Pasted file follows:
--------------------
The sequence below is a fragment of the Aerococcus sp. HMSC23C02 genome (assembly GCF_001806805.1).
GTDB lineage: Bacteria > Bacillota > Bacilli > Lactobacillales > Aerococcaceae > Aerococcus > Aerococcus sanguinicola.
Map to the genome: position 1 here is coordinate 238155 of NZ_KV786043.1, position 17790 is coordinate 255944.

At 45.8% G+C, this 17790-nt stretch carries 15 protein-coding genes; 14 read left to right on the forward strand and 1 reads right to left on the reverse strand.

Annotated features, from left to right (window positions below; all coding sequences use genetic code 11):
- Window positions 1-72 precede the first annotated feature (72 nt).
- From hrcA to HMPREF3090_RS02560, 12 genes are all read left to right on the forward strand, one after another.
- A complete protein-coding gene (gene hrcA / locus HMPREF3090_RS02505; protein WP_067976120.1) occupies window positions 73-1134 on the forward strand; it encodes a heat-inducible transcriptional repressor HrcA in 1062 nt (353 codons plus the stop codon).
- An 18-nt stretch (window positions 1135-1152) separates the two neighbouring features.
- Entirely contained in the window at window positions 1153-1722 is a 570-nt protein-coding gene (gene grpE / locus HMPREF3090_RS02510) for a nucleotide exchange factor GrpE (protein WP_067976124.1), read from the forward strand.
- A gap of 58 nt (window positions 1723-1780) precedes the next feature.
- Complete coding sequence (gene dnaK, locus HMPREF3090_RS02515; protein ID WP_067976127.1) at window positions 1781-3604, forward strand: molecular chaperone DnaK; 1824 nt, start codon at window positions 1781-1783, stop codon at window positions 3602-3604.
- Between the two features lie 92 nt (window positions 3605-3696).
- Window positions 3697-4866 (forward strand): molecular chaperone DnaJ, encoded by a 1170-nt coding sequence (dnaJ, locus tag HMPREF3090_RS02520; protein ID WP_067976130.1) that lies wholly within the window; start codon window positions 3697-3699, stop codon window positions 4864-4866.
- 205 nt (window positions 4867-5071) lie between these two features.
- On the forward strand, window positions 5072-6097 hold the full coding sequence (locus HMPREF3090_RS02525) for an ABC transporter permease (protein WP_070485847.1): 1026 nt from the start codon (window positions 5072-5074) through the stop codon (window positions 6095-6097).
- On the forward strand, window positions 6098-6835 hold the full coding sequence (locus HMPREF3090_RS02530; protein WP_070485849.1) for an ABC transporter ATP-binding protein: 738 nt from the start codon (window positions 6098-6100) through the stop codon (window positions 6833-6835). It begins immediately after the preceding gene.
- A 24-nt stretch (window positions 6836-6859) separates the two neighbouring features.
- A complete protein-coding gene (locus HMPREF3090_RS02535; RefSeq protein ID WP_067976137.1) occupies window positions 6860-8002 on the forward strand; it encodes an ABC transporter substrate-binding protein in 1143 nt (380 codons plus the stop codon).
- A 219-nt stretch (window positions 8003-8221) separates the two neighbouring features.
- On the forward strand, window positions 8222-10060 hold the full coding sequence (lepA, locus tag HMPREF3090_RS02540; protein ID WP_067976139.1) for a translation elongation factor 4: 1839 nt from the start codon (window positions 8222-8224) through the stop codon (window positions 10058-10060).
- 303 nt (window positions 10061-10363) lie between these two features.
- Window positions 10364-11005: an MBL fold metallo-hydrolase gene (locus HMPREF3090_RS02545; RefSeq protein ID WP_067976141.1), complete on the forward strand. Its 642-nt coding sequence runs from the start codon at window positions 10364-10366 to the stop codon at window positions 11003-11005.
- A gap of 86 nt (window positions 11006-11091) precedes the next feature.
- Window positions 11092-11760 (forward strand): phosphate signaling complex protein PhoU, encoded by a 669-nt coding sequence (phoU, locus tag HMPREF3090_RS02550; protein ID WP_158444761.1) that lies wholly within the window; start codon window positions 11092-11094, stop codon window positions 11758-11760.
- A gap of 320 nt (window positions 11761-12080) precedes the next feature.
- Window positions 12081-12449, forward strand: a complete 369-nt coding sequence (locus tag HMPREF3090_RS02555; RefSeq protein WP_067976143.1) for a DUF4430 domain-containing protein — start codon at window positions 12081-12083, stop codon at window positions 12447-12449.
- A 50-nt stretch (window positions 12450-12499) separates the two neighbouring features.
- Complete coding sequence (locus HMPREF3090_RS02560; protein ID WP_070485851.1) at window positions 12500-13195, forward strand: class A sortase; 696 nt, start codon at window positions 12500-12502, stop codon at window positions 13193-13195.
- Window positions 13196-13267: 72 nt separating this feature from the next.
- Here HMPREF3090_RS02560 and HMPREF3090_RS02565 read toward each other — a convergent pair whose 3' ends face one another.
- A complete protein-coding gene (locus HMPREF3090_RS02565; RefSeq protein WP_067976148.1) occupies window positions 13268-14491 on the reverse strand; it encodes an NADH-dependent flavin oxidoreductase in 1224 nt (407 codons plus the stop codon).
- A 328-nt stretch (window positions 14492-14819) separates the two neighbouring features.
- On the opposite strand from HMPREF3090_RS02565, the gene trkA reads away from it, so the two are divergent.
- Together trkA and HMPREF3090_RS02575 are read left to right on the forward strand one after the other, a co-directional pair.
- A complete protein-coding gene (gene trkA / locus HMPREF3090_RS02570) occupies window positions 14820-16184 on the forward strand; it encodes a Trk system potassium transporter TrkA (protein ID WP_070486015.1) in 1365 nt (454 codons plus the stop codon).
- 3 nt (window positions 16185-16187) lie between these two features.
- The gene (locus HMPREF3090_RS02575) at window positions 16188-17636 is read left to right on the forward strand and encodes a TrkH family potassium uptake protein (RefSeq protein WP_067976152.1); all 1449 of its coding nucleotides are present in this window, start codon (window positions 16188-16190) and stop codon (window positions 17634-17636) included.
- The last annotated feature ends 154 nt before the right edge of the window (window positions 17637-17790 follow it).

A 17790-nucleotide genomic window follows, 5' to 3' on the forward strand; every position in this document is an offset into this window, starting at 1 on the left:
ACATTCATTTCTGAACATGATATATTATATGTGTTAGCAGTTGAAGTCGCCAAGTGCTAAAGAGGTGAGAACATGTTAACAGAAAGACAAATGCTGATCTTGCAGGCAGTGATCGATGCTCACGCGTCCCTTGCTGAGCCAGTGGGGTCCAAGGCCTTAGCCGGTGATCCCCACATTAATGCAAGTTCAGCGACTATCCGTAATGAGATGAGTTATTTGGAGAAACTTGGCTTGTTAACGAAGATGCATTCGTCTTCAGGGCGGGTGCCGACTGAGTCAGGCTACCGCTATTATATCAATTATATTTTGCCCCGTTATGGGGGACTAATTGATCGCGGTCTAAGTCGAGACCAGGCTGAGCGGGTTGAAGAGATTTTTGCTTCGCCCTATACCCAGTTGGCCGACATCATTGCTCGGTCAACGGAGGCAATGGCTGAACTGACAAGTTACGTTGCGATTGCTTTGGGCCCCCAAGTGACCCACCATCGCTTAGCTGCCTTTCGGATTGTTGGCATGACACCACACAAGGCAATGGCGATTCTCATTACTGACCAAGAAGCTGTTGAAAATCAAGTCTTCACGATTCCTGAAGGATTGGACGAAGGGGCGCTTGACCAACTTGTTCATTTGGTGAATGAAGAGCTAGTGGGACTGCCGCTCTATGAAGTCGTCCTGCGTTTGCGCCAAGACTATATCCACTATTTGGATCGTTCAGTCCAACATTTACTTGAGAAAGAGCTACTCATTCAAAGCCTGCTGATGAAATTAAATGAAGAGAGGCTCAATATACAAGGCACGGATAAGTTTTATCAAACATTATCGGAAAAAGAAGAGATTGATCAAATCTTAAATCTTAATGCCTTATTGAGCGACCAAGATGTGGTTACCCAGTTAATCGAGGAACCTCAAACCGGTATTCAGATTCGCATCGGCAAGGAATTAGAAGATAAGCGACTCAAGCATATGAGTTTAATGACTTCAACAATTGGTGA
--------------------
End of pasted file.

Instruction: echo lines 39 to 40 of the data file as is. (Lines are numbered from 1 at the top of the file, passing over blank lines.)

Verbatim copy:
- The last annotated feature ends 154 nt before the right edge of the window (window positions 17637-17790 follow it).

A 17790-nucleotide genomic window follows, 5' to 3' on the forward strand; every position in this document is an offset into this window, starting at 1 on the left: